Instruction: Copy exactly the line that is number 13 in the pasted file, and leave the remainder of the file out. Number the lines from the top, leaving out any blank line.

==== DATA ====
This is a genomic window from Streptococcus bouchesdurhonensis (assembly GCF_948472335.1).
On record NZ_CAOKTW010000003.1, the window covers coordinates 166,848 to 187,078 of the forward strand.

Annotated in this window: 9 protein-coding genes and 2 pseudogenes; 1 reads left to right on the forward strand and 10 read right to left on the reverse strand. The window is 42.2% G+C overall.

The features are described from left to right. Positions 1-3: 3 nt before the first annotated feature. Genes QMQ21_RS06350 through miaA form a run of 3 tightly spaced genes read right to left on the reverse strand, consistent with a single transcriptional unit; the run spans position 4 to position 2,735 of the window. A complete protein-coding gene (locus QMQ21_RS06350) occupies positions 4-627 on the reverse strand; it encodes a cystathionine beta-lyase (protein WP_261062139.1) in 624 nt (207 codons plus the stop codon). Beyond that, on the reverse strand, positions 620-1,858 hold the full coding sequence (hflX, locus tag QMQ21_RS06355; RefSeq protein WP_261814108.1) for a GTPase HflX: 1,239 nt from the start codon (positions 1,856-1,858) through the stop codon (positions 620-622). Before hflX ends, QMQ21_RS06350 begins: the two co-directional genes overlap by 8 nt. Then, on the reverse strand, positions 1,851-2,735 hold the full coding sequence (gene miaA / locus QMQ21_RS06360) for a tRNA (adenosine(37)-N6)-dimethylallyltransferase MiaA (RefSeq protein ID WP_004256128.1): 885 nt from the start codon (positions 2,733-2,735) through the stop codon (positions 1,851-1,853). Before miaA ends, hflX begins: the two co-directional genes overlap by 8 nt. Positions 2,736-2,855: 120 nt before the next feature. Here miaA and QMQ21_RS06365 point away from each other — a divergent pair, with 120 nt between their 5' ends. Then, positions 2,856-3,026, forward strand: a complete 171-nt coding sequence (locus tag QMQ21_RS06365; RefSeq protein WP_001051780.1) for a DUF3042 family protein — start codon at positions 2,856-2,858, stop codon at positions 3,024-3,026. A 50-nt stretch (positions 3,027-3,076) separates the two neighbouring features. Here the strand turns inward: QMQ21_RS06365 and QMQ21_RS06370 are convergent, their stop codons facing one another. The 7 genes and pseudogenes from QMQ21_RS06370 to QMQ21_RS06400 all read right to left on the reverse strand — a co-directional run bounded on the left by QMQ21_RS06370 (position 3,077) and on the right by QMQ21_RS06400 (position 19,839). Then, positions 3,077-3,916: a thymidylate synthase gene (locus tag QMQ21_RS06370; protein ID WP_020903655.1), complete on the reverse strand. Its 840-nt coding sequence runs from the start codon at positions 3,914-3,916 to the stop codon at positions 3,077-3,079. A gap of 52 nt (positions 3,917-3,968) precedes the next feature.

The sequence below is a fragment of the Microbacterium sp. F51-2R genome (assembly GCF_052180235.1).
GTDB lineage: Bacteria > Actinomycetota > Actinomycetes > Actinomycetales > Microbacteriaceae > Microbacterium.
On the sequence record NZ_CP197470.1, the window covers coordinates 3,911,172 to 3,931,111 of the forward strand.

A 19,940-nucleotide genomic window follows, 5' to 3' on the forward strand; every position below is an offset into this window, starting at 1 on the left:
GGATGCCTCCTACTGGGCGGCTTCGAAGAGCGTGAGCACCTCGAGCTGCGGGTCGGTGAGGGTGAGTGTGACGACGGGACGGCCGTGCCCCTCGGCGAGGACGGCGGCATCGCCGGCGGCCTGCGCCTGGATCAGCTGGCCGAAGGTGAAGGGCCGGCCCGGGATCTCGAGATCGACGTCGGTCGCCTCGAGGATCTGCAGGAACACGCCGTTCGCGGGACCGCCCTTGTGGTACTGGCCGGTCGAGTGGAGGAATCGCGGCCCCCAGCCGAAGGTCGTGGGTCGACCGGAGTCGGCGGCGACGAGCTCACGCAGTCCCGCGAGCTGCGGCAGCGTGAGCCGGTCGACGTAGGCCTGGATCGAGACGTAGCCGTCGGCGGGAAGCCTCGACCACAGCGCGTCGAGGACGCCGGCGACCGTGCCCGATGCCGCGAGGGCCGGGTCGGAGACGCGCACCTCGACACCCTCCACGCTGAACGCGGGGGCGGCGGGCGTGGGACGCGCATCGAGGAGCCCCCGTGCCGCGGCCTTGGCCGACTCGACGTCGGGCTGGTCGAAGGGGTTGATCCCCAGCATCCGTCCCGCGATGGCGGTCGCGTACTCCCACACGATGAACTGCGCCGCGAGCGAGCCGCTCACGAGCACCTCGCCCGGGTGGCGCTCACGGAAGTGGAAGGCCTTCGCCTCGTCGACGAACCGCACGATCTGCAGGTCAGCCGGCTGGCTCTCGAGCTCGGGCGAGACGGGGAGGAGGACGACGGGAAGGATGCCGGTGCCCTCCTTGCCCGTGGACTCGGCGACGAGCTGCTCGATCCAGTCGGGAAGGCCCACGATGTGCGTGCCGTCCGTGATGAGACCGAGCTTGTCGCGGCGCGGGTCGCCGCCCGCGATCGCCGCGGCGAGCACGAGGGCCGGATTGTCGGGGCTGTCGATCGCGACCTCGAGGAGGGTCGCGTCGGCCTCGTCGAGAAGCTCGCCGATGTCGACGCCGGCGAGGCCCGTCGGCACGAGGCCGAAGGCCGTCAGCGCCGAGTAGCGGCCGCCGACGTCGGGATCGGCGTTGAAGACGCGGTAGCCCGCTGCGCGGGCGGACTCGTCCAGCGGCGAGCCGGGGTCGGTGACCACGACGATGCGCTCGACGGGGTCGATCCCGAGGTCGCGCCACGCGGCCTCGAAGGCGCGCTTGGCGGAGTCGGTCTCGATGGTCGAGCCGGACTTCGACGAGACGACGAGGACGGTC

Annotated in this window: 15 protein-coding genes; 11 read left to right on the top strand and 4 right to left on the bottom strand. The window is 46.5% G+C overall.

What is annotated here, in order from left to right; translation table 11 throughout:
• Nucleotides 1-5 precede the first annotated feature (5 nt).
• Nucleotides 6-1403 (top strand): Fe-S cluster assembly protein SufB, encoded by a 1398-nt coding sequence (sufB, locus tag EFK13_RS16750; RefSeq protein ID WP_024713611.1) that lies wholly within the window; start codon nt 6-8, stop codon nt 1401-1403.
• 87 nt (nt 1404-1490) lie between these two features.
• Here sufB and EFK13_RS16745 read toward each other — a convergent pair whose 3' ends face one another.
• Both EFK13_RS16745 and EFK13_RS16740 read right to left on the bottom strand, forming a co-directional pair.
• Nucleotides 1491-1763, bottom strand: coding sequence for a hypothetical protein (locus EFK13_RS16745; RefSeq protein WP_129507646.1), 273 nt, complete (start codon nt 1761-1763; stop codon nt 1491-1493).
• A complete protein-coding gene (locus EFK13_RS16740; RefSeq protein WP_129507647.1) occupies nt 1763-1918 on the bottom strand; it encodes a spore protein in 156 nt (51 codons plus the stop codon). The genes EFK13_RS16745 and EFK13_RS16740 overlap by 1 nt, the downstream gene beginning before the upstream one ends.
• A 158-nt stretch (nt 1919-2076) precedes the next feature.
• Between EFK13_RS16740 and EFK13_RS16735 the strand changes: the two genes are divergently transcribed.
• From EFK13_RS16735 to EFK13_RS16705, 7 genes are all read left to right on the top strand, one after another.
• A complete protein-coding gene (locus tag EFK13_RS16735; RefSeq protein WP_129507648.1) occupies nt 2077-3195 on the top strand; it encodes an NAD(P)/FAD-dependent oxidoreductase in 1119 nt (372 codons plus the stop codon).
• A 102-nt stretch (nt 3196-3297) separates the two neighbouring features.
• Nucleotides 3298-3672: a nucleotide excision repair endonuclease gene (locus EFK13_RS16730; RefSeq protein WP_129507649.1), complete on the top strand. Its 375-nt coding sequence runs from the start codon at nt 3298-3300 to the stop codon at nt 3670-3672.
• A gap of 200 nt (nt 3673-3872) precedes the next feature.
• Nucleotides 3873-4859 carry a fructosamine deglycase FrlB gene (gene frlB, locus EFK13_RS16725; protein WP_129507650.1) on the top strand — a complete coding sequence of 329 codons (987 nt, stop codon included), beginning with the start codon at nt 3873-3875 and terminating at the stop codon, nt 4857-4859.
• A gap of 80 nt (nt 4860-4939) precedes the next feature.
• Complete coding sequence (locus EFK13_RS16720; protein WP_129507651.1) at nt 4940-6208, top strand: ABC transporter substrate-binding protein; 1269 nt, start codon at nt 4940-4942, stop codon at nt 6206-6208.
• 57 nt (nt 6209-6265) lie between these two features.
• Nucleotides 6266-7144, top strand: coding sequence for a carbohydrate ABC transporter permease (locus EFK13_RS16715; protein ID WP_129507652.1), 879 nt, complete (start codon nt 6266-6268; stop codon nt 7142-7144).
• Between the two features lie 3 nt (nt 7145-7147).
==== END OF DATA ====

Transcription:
• Nucleotides 6-1403 (top strand): Fe-S cluster assembly protein SufB, encoded by a 1398-nt coding sequence (sufB, locus tag EFK13_RS16750; RefSeq protein ID WP_024713611.1) that lies wholly within the window; start codon nt 6-8, stop codon nt 1401-1403.